The league -- labeled as the No Fun League some years ago in response to sanctions against players -- is sensitive to the criticism that it doesn't condone fun.

    "We've tried to draw the lines into it over the years by saying, `Have fun with it. Celebrate. Get the fans into it. Leap into the stands,' " said Rick McKay, the new Atlanta Falcons general manager, who is a member of the league's competition committee. "Just don't show up the other player -- that's not what it's about."

    How do you draw a line with something as alive as human emotion?

    "You can't," McKay conceded. "You don't know where it is, because they get creative on you. You think you've drawn the line and someone goes out and knees on the star. You think you've drawn the line and someone pulls out a Sharpie and starts signing the ball.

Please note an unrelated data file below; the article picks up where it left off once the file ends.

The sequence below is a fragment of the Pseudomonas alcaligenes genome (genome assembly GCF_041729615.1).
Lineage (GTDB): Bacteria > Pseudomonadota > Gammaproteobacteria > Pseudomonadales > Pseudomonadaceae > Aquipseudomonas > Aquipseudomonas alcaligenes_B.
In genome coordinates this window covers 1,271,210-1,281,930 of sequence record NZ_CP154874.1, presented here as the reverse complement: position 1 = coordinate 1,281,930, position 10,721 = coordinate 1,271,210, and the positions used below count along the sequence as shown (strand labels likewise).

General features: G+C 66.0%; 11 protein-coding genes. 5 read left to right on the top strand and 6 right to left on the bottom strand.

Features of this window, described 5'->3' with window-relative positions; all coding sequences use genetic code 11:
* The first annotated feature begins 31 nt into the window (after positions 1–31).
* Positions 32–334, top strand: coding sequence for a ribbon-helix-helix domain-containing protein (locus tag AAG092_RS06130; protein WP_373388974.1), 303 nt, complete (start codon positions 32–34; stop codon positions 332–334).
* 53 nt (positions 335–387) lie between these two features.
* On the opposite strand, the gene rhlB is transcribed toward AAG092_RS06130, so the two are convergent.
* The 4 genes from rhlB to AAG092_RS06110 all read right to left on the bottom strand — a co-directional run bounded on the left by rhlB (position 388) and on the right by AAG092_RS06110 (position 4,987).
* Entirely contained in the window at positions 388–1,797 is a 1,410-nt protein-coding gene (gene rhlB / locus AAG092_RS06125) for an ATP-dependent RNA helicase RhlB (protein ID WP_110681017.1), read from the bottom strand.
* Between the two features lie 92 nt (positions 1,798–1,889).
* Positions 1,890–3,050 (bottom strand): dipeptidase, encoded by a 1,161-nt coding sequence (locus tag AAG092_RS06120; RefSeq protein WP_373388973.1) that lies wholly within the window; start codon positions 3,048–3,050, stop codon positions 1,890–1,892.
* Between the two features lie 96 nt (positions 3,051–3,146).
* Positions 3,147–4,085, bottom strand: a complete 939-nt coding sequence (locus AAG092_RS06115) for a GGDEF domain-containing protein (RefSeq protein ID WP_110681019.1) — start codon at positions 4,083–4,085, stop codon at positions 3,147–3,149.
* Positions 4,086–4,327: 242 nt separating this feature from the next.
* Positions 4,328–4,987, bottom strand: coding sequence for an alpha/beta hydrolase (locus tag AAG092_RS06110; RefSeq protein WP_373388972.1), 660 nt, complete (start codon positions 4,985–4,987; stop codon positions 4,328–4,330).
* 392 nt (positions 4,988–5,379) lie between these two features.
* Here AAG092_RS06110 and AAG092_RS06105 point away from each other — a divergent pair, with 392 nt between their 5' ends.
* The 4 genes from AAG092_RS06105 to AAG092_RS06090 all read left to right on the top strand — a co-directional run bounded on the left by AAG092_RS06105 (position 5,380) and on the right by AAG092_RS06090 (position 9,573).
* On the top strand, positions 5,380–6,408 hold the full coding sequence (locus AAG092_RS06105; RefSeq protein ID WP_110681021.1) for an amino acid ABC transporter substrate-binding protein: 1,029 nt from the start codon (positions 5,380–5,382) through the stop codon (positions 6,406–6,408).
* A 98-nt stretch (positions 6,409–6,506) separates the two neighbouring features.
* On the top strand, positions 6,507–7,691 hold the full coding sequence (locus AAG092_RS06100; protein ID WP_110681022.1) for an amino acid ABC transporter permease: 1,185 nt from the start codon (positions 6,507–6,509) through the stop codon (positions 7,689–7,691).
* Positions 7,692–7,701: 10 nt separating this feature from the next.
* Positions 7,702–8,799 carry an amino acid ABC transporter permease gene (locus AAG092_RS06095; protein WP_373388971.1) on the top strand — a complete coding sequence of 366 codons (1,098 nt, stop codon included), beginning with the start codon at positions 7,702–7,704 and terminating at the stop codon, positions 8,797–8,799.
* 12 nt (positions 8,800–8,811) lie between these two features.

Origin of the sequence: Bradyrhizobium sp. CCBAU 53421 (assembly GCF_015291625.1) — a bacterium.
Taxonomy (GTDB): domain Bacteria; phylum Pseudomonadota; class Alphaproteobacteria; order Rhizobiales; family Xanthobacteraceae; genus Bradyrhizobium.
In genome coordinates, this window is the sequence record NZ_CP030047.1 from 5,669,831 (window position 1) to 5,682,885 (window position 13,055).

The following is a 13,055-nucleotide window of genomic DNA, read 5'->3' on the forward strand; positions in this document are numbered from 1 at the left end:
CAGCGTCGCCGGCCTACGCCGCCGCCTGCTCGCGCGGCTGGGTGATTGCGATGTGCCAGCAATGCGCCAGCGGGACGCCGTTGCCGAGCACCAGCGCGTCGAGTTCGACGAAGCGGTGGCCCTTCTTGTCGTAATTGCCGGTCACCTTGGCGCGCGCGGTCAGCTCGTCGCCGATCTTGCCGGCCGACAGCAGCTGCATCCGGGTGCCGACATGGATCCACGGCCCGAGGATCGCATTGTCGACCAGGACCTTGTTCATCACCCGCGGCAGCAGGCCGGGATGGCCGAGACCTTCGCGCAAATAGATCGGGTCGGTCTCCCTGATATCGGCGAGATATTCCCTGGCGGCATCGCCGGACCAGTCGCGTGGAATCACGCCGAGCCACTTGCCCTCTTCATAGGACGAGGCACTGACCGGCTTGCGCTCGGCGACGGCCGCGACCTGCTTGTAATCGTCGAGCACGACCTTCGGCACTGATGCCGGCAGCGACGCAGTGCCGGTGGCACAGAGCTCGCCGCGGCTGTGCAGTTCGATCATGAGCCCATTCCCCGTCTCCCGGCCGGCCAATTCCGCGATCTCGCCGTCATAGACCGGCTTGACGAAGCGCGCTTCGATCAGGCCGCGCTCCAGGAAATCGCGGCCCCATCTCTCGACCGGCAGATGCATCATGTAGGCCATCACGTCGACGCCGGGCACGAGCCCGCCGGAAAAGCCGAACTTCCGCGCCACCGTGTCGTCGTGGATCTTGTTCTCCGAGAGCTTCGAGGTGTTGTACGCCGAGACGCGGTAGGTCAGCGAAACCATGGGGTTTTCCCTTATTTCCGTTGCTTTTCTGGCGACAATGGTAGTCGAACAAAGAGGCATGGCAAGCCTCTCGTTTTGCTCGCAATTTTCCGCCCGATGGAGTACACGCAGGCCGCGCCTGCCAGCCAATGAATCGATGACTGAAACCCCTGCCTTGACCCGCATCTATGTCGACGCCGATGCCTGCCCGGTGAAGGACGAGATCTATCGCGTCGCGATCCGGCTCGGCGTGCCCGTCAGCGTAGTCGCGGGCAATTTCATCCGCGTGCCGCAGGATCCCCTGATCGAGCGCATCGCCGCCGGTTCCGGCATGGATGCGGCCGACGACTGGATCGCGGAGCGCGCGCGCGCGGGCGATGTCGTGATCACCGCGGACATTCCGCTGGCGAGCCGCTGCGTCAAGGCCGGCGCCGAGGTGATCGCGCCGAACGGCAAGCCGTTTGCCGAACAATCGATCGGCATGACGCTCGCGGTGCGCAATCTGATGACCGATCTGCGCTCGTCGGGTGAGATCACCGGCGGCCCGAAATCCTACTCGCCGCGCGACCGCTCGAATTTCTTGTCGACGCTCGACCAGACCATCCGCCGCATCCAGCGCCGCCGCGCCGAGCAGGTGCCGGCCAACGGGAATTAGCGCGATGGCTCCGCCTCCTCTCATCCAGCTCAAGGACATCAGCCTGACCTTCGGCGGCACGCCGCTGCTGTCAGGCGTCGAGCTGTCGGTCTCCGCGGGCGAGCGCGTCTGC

"We just have to re-draw the next line to deal with it."

    Owens was asked earlier this week about Horn's cell phone celebration. He said he was impressed.

    "His celebration is a Rembrandt of what I did," Owens said. "The only thing is, I didn't get fined for mine. It just kind of set a rule, set a precedent for future celebrations.

    "I mean, I'm not going to try and top it. But anybody knows me, it's just a matter of time before I do something else."

    Greg Garber is a senior writer for ESPN.com.

    Greg Garber

    Writer, Reporter
    Greg Garber joined ESPN in 1991 and provides reports for NFL Countdown and SportsCenter. He is also a regular contributor to Outside the Lines and a senior writer for ESPN.com.